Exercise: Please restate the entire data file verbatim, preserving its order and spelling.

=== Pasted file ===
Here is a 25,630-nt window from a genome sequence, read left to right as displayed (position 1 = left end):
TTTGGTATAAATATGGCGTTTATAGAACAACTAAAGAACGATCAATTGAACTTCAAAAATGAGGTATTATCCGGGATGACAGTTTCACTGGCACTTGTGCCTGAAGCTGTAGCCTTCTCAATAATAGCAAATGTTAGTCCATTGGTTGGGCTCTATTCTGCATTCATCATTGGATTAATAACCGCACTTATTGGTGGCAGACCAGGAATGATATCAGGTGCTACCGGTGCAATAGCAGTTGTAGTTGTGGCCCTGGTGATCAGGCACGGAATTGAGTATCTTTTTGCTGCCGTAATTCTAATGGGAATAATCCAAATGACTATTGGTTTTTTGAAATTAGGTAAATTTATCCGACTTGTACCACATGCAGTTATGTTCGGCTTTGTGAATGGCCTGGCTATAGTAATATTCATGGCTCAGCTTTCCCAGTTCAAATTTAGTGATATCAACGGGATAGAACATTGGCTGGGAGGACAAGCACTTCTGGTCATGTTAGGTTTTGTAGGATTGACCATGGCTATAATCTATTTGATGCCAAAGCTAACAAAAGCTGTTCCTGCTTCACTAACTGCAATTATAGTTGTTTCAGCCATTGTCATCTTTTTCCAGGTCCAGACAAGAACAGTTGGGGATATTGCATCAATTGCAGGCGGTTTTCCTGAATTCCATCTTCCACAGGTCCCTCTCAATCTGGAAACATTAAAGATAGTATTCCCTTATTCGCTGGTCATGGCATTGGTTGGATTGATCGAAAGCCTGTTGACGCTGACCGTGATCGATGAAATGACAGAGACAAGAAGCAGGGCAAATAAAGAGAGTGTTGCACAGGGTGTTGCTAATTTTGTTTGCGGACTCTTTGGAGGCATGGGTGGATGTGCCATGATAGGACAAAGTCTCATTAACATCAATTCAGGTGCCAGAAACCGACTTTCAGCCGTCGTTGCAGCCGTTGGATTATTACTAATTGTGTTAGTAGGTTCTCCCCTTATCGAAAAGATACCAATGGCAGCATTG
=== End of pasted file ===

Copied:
Here is a 25,630-nt window from a genome sequence, read left to right as displayed (position 1 = left end):
TTTGGTATAAATATGGCGTTTATAGAACAACTAAAGAACGATCAATTGAACTTCAAAAATGAGGTATTATCCGGGATGACAGTTTCACTGGCACTTGTGCCTGAAGCTGTAGCCTTCTCAATAATAGCAAATGTTAGTCCATTGGTTGGGCTCTATTCTGCATTCATCATTGGATTAATAACCGCACTTATTGGTGGCAGACCAGGAATGATATCAGGTGCTACCGGTGCAATAGCAGTTGTAGTTGTGGCCCTGGTGATCAGGCACGGAATTGAGTATCTTTTTGCTGCCGTAATTCTAATGGGAATAATCCAAATGACTATTGGTTTTTTGAAATTAGGTAAATTTATCCGACTTGTACCACATGCAGTTATGTTCGGCTTTGTGAATGGCCTGGCTATAGTAATATTCATGGCTCAGCTTTCCCAGTTCAAATTTAGTGATATCAACGGGATAGAACATTGGCTGGGAGGACAAGCACTTCTGGTCATGTTAGGTTTTGTAGGATTGACCATGGCTATAATCTATTTGATGCCAAAGCTAACAAAAGCTGTTCCTGCTTCACTAACTGCAATTATAGTTGTTTCAGCCATTGTCATCTTTTTCCAGGTCCAGACAAGAACAGTTGGGGATATTGCATCAATTGCAGGCGGTTTTCCTGAATTCCATCTTCCACAGGTCCCTCTCAATCTGGAAACATTAAAGATAGTATTCCCTTATTCGCTGGTCATGGCATTGGTTGGATTGATCGAAAGCCTGTTGACGCTGACCGTGATCGATGAAATGACAGAGACAAGAAGCAGGGCAAATAAAGAGAGTGTTGCACAGGGTGTTGCTAATTTTGTTTGCGGACTCTTTGGAGGCATGGGTGGATGTGCCATGATAGGACAAAGTCTCATTAACATCAATTCAGGTGCCAGAAACCGACTTTCAGCCGTCGTTGCAGCCGTTGGATTATTACTAATTGTGTTAGTAGGTTCTCCCCTTATCGAAAAGATACCAATGGCAGCATTG